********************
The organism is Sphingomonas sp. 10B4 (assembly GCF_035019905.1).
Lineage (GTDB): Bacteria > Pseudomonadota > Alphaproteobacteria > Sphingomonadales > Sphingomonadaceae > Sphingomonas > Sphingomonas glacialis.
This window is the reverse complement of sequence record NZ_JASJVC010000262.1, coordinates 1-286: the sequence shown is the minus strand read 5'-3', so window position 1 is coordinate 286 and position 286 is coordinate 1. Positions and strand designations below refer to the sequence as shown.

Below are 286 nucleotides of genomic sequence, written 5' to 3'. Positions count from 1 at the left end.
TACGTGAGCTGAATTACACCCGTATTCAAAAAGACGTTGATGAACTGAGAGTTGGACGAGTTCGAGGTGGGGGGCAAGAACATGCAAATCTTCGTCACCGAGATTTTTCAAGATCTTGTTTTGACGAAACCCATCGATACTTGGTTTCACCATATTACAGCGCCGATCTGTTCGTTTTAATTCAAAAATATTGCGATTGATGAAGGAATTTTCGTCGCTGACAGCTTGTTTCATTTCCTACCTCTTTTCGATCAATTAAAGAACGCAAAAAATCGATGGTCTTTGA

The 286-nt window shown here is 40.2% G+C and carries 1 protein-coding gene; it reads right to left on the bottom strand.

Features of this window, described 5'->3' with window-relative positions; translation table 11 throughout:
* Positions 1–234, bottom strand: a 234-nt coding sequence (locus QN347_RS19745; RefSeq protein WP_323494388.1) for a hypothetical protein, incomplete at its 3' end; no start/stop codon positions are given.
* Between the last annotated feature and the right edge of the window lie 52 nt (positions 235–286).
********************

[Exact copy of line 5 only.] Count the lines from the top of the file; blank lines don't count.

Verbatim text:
TACGTGAGCTGAATTACACCCGTATTCAAAAAGACGTTGATGAACTGAGAGTTGGACGAGTTCGAGGTGGGGGGCAAGAACATGCAAATCTTCGTCACCGAGATTTTTCAAGATCTTGTTTTGACGAAACCCATCGATACTTGGTTTCACCATATTACAGCGCCGATCTGTTCGTTTTAATTCAAAAATATTGCGATTGATGAAGGAATTTTCGTCGCTGACAGCTTGTTTCATTTCCTACCTCTTTTCGATCAATTAAAGAACGCAAAAAATCGATGGTCTTTGA